In light of recent developments in the investigation, we have determined there is no risk to staff, and Sunspot Solar Observatory is transitioning back to regular operations as of September 17th. Given the significant amount of publicity the temporary closure has generated, and the consequent expectation of an unusual number of visitors to the site, we are temporarily engaging a security service while the facility returns to a normal working environment.
We recognize that the lack of communications while the facility was vacated was concerning and frustrating for some. However, our desire to provide additional information had to be balanced against the risk that, if spread at the time, the news would alert the suspect and impede the law enforcement investigation. That was a risk we could not take.
— Alan Boyle (@b0yle) September 17, 2018
ORIGINAL STORY BEGINS HERE: Everyone loves a good mystery, and there is a very curious one happening in New Mexico right now. On Thursday, September 6, the Sunspot Solar Observatory in Sunspot, New Mexico, as well as a nearby United States Postal Service Office (USPS), was suddenly closed down and evacuated. This was reported to be for “security reasons,” but no details were provided, and still haven’t been at the time of this writing. Sunspot is located on Sacramento Peak – Lincoln National Forest specifically, in Otero County.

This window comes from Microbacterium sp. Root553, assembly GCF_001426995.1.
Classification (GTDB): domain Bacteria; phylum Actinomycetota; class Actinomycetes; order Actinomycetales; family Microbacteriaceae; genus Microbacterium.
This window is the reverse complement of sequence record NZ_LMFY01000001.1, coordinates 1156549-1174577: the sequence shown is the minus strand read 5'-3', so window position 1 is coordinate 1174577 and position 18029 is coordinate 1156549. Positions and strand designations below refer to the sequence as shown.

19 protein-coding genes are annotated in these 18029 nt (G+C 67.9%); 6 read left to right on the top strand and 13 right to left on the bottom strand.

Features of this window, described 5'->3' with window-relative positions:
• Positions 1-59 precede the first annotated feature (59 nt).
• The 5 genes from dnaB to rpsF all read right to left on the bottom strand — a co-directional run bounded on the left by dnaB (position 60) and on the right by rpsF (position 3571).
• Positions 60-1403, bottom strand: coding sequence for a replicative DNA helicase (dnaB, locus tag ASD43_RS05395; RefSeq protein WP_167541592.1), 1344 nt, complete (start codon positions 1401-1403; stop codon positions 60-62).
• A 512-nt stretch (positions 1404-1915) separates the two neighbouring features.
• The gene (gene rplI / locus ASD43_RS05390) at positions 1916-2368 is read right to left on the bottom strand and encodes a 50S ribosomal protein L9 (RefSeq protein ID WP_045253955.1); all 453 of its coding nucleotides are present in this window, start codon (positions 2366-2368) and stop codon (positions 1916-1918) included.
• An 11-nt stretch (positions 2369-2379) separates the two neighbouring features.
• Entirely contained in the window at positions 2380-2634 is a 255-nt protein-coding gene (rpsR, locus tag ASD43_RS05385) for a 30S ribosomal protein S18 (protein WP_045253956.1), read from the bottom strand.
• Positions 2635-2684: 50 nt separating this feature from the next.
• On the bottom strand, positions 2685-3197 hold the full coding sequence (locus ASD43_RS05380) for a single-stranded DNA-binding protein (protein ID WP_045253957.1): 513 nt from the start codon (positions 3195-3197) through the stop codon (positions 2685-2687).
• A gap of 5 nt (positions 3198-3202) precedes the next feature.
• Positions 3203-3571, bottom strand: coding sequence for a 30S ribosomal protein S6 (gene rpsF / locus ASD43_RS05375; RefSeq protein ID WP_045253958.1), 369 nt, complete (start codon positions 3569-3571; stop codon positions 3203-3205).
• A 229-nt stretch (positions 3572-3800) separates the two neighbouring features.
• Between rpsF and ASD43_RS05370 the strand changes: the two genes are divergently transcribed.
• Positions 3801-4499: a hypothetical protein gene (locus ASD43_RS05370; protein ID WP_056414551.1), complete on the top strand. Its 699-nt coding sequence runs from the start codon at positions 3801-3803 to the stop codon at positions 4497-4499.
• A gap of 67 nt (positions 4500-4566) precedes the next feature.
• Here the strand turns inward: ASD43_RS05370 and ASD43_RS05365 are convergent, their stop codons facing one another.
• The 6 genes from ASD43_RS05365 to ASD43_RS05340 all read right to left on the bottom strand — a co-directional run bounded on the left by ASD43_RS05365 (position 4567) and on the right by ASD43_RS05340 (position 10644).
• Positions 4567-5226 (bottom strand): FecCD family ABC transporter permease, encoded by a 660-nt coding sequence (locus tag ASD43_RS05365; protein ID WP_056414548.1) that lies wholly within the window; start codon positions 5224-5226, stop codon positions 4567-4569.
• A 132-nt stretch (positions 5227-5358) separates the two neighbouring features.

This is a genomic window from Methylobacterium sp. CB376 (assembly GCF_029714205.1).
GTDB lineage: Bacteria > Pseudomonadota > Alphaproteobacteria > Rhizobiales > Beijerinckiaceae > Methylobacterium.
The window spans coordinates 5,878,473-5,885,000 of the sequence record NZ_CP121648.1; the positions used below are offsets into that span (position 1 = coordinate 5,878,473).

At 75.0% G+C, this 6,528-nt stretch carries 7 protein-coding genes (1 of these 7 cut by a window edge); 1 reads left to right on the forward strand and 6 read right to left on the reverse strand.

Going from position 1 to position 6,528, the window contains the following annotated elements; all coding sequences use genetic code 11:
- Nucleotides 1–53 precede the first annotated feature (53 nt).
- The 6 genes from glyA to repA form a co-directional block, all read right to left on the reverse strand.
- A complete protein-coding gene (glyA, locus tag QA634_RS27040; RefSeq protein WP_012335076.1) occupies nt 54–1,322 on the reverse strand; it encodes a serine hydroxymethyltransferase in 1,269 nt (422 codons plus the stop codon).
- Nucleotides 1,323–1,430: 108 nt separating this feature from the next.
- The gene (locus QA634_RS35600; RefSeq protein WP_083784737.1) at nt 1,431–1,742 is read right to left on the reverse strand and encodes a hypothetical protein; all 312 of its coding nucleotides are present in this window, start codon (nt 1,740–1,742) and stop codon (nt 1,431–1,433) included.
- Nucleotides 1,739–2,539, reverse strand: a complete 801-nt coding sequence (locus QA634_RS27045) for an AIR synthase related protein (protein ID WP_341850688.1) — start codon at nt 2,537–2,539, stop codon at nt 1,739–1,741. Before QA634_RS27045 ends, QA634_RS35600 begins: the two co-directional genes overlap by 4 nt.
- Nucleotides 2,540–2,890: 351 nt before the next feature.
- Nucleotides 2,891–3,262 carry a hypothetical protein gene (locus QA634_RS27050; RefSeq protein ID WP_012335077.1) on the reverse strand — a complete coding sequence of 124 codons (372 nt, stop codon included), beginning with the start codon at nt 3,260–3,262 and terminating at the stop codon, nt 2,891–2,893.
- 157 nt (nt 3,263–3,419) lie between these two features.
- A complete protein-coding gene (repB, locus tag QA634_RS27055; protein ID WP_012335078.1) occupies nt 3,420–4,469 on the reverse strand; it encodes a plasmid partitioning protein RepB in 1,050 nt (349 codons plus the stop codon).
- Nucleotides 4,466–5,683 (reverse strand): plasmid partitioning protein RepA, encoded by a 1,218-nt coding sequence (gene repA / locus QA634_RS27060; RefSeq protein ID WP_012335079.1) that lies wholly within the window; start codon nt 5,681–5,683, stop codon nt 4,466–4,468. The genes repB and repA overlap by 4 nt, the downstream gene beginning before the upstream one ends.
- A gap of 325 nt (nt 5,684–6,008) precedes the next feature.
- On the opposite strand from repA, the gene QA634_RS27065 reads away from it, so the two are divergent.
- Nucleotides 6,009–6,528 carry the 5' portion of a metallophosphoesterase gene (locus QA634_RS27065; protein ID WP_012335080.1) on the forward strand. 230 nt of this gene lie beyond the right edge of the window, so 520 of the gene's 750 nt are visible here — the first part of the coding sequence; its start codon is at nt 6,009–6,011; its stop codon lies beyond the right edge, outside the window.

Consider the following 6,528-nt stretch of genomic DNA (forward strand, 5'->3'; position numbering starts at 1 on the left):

On KVIA, Shari Lifson, spokeswoman for the Association of Universities for Research in Astronomy (AURA) stated:
We have decided to temporarily vacate this facility as a precautionary measure. And we’re working with the proper authorities on this issue.
She also added, for Alamogordo Daily News:
The Association of Universities for Research in Astronomy who manages the facility is addressing a security issue at this time. We have decided to vacate the facility at this time as precautionary measure. It was our decision to evacuate the facility.
A statement on the observatory’s website states:
On Thursday, September 6th, AURA made the decision to temporarily close Sunspot. The Sunspot Solar Observatory continues to work closely with AURA in order to allow for us to reopen as soon as possible. With the excitement this closure has generated, we hope you will come and visit us when we do reopen, and see for yourself the services we provide for science and public outreach in heliophysics. If you have any questions about the science we perform at the telescope, or about the outreach we provide through our Visitors Center, please contact our Director, Dr. McAteer (firstname.lastname@example.org).